Hendy, A.J.W., Kamp, P.J.J. & Vonk, A.J. (2009). Late Miocene turnover of molluscan faunas, New Zealand: Taxonomic and ecological reassessment of diversity changes at multiple spatial and temporal scales. Palaeogeography, Palaeoclimatology, Palaeoecology, 280(3-4), 275-290.
Permanent Research Commons link: https://hdl.handle.net/10289/3838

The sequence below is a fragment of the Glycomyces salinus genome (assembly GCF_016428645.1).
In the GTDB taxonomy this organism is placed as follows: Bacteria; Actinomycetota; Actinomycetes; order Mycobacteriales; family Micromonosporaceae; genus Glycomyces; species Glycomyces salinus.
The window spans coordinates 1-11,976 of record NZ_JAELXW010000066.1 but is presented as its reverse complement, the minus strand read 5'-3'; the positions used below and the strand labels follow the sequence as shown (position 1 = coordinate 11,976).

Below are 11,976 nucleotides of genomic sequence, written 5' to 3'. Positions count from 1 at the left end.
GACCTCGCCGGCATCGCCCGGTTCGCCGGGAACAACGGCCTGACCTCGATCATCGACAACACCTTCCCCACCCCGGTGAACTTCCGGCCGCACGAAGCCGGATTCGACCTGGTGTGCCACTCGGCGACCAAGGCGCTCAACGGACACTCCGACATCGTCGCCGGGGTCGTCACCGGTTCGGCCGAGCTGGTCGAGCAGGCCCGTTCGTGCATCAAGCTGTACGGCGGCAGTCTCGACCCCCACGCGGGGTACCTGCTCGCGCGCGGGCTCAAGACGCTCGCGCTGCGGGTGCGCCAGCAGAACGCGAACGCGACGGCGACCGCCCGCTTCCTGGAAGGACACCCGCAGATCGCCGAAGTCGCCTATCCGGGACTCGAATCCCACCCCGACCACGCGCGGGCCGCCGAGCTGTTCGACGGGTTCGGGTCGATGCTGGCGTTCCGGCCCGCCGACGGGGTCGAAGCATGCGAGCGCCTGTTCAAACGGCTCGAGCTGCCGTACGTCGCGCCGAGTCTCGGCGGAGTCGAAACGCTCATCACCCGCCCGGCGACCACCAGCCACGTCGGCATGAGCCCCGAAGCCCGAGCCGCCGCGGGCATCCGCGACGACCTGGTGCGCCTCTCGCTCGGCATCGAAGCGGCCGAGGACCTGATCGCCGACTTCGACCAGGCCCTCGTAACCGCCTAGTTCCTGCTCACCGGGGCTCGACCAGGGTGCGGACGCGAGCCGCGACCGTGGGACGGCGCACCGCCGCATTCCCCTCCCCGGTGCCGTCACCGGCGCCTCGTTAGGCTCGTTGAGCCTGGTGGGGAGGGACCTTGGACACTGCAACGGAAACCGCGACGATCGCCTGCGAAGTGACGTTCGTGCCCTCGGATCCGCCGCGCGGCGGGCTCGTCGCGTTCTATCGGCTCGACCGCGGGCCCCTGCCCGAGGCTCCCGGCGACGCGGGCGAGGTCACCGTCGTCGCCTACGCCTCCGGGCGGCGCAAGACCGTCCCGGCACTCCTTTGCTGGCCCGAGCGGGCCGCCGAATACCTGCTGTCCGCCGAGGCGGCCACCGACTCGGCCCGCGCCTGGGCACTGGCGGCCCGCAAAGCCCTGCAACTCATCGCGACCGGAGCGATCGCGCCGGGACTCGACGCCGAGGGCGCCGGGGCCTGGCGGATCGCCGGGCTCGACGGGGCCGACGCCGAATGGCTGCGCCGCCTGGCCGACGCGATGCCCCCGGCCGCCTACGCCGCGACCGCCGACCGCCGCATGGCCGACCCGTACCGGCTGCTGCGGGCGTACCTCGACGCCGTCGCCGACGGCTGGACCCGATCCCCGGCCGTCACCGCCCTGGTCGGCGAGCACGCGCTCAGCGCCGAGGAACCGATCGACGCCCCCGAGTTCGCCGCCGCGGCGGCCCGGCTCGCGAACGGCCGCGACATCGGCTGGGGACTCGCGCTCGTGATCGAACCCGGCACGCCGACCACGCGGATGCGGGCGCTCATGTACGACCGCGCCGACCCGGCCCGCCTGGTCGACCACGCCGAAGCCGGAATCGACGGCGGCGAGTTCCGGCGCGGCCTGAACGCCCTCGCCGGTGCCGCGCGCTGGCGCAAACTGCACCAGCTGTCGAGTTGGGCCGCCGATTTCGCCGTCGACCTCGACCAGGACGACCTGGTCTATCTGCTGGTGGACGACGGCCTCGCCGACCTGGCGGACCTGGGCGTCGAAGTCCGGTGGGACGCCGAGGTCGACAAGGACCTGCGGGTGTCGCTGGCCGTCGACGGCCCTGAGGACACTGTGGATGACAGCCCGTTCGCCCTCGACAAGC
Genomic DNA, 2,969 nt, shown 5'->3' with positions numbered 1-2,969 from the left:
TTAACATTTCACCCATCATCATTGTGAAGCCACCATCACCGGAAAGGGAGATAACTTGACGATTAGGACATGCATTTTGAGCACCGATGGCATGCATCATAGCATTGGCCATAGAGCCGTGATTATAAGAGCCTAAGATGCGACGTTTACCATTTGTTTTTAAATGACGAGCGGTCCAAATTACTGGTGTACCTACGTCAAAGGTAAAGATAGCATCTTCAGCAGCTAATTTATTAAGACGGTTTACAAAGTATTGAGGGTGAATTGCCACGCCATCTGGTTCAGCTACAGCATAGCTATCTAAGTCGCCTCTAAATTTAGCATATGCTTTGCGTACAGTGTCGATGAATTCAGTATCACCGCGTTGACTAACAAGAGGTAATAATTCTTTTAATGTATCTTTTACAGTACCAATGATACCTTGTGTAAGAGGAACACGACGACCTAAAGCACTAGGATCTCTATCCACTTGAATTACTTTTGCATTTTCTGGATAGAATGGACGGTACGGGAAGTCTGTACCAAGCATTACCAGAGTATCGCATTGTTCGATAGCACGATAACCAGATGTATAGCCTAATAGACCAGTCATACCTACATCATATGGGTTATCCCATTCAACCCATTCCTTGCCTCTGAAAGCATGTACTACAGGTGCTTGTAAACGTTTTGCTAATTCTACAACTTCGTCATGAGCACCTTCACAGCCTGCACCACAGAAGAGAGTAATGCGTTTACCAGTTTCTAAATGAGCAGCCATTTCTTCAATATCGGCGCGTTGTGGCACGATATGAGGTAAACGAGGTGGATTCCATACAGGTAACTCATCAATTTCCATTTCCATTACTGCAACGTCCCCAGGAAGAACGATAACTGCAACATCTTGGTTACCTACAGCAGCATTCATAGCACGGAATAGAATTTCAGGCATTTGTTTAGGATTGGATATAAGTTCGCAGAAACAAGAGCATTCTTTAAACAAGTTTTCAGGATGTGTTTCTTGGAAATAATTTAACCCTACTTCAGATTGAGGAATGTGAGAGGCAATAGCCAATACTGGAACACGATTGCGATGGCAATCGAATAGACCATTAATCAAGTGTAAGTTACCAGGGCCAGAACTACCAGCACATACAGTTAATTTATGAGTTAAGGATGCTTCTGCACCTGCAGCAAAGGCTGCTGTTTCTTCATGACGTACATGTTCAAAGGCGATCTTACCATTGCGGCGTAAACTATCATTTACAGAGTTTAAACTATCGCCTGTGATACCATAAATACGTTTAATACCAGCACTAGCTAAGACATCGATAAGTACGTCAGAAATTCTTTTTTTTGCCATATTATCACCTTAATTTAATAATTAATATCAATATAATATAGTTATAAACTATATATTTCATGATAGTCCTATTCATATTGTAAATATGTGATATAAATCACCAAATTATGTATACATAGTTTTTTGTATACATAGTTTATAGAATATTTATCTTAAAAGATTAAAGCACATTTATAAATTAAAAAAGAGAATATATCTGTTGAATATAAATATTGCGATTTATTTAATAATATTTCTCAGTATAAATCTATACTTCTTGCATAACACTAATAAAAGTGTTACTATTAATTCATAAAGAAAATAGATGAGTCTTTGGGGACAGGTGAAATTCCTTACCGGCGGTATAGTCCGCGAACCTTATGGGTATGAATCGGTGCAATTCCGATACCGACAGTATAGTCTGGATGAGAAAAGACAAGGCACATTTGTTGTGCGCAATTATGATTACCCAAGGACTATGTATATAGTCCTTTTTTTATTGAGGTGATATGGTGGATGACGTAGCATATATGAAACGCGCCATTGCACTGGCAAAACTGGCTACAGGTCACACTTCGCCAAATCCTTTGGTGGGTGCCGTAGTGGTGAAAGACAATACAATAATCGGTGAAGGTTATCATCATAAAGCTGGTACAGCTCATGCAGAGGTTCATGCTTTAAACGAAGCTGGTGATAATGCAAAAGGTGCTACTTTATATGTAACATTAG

Previous estimates of molluscan biodiversity during the Neogene in New Zealand have revealed a pattern of significant diversity decline during the latest Miocene. This study uses an occurrence-based dataset (derived from published literature) to examine this pattern in further detail with both traditional synoptic measures and subsequent sampling standardization. Synoptic analyses of regional-scale data reveal diversity trajectories similar to those previously established, and rarefaction techniques demonstrate that the inferred pattern of Late Miocene diversity decline and Early Pliocene rebound is only somewhat biased by variations in sampling intensity. The pattern is also affected by temporal variations in the preservation of shelf paleoenvironments, with representation of highly diverse shallow-water facies varying considerably between biostratigraphic stages. The sampling and corresponding synoptic genus richness of biogeographic areas within the New Zealand region is also uneven. Within a single sedimentary basin sampled at high temporal resolution (Wanganui Basin), new data suggest that Late Miocene faunas were as diverse as those of the Early Pliocene, contrasting with the pattern of diversity decrease and subsequent increase observed at the regional spatial scale in prior studies. However, an ecological analysis of the new data demonstrates that turnover and restructuring of benthic communities did take place at the end of the Late Miocene. These findings suggest that spatial scale and temporal resolution are important considerations in determining the magnitude of diversity and ecological change observed in paleontologic studies. Contemporaneous biodiversity may not be similarly expressed at varying spatial or temporal scales in the fossil record. Rather, regional patterns of diversity change are governed by a complex interplay of not only large-scale environmental factors (e.g. temperature control), but also independent basin-scale processes (e.g. basin subsidence) and local sampling intensity.